14:18 we’re all interested in . . . explaining Protestant beliefs, defending Protestant beliefs, trying to remove caricatures from Protestant beliefs that are very common . . .

And I do the same on my end as a catholic apologist. Defeating misinformation and miscomprehensions or distortions is a net gain for everyone. My goal is not only to explain and defend authentic Catholicism, but also to explain authentic Protestantism, and to  oppose distortions and falsehoods about it, which do not help Catholics make their case. We must all do our best to be absolutely honest and accurate. There is an old adage in middle school debate teams, that one must know the view of one’s opponent even better than they know it themselves.

14:30 in your discussion of the theology of conversions you discuss the quest for certainty . . . I do suspect that this is commonly out there and I do see this a lot especially right now in our world, where there’s so much uncertainty and anxiety. I sometimes think people are looking to a church tradition to meet this particular need in the heart for certainty. 

This is a common “psychological / epistemological” sort of analysis often made of the Catholic convert. I think it is more correct to say that many of us simply thought that we were searching for more Christian truth and found it: a bit like the pearl of great price in the Bible. The Catholic contends that in the NT (especially Paul’s letters) “truth” is greatly emphasized. The phrase “the truth” appears in the NT 70 times. I have collected 295 Bible passages about notions like “the faith” and “the truth” and “the doctrine” and “teaching” and “the message”: all essentially synonymous.

We object to Protestantism relegating whole areas of theology (notably, baptism and the Eucharist or Lord’s Supper) and ecclesiology to the individual’s arbitrary choice, as if views that contradict each other are fine and dandy, leading inevitably to a sort of doctrinal relativism and institutional chaos, which is reflected in ever-proliferating Protestant denominations. This appears to us to run counter to what one might call “the spirit of certainty and truth” that seems to be presupposed in the NT. And perhaps this is what many Catholic converts sense and no longer agree with. The “quest for certainty” analysis of Catholic converts continues, but I submit that the table can be turned, and objections made to “the quest for uncertainty” or the “non-quest for certainty” that prevails in Protestantism as a whole. I have written about it several times:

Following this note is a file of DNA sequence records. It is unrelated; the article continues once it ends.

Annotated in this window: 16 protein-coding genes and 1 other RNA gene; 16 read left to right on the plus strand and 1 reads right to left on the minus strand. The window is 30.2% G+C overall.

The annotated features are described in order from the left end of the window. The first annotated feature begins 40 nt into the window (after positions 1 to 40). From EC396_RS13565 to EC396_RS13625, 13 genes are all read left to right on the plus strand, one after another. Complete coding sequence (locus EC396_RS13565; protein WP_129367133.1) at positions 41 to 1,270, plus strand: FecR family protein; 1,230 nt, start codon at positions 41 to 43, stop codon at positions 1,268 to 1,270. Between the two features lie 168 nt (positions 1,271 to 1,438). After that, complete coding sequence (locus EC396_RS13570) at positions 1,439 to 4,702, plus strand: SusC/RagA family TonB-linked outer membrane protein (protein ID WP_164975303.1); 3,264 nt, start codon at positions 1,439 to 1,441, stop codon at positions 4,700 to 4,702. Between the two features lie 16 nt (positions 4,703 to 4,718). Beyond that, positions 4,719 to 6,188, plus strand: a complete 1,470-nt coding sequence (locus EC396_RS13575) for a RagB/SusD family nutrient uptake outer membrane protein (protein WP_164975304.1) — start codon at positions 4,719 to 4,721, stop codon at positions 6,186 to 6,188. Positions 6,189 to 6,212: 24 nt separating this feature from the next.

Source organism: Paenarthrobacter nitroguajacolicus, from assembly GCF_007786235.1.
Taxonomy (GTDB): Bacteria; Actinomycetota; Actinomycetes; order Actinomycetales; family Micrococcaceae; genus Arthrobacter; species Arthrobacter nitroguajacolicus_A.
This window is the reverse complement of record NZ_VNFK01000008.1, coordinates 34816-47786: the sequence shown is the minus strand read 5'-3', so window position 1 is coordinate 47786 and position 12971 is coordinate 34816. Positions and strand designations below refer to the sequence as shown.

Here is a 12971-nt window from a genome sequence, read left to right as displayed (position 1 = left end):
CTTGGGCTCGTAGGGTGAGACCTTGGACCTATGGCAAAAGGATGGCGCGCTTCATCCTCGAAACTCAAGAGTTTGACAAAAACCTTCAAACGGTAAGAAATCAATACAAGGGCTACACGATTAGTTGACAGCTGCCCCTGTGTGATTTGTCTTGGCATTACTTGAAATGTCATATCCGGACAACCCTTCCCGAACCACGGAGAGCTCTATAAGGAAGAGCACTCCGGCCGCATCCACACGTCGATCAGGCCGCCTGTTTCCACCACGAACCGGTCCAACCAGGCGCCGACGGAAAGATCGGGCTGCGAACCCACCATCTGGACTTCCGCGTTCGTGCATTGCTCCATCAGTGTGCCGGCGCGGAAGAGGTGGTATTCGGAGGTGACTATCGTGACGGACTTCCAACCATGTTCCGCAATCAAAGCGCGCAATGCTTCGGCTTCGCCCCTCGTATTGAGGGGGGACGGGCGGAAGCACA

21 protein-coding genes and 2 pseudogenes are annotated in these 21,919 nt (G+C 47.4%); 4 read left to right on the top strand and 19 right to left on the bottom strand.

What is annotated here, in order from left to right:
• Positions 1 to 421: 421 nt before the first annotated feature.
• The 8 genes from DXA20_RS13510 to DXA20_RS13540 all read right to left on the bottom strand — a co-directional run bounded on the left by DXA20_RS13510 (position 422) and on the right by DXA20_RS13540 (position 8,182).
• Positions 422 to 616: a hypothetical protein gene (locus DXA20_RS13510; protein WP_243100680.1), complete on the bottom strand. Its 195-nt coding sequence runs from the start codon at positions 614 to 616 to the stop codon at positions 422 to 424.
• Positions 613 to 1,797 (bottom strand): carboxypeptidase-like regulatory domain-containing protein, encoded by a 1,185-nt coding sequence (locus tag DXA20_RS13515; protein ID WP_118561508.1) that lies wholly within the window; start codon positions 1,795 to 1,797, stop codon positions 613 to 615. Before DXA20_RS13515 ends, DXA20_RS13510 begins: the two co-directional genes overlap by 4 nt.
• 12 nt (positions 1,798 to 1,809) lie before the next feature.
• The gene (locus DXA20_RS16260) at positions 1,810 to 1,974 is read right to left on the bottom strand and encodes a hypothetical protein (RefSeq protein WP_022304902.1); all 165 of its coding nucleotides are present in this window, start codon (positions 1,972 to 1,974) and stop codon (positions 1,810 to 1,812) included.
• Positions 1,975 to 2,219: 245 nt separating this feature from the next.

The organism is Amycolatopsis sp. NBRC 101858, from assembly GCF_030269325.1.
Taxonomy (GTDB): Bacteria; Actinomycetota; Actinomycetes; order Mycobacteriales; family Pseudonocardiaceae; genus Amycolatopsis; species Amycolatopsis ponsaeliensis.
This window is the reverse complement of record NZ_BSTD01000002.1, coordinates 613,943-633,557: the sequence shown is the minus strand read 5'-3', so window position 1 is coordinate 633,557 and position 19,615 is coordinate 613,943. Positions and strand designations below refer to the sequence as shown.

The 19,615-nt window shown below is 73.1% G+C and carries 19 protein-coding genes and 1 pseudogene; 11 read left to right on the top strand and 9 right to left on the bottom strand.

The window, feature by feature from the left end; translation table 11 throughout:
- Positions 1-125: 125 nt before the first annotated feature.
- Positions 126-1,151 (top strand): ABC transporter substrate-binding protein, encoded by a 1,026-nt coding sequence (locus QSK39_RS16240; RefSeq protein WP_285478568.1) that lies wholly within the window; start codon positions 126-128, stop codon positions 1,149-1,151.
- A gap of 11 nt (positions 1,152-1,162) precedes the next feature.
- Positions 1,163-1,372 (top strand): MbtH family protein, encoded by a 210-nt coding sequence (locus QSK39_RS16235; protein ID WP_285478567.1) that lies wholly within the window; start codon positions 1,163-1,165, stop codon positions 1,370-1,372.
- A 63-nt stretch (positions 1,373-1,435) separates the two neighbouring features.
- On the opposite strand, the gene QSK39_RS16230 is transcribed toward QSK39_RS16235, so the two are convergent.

The Protestant “Non-Quest” for Certainty [3-15-06; abridged and links added on 7-12-20]

Glorying in Uncertainty in Modern Protestantism (Dialogue with a Calvinist) [11-11-09]

Radically Unbiblical Protestant “Quest for Uncertainty” [2-12-14]

Gavin seems to agree with my pint to some extent when he states at 15:09: “I really do believe the Holy Spirit has a ministry of assurance to the human heart through faith in Christ, and He communicates a powerful sense of assurance to our heart . . .” He may be talking only about assurance of salvation; maybe not. But we would apply this to all Christian doctrines, according to Jesus’ teaching that the Holy Spirit “will teach you all things” (Jn 14:26) and “guide you into all the truth” (Jn 16:13). St. Paul referred to “words not taught by human wisdom but taught by the Spirit, interpreting spiritual truths to those who possess the Spirit” (1 Cor 2:13) and he also wrote: “guard the truth that has been entrusted to you by the Holy Spirit who dwells within us” (2 Tim 1:14).

16:50 you know I follow [Fr.] James Martin on Twitter X, whose feed is clad in rainbows, and I also follow Robbie George who is a champion for conservative conviction. Both of them insist on the magisterium who is right. In other words, it seems like there the magisterium itself needs to be interpreted and there you will have different understandings, different conclusions among Catholics.